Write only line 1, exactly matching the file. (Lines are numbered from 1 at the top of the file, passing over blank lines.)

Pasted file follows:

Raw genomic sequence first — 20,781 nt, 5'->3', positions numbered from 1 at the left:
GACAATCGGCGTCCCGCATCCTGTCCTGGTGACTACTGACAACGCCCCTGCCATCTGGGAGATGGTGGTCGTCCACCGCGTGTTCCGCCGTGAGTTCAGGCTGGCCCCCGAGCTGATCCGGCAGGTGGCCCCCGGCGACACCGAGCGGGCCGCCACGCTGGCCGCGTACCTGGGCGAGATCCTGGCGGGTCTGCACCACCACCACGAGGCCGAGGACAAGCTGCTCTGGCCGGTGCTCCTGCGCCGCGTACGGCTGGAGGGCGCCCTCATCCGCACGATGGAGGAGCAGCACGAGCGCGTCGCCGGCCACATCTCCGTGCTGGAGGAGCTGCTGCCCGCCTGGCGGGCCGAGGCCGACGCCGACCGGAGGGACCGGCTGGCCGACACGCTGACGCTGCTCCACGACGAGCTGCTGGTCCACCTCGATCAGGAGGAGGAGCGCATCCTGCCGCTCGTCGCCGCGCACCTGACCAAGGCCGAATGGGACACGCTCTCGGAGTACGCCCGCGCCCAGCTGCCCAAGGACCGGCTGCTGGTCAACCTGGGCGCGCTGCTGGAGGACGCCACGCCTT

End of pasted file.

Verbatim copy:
Raw genomic sequence first — 20,781 nt, 5'->3', positions numbered from 1 at the left: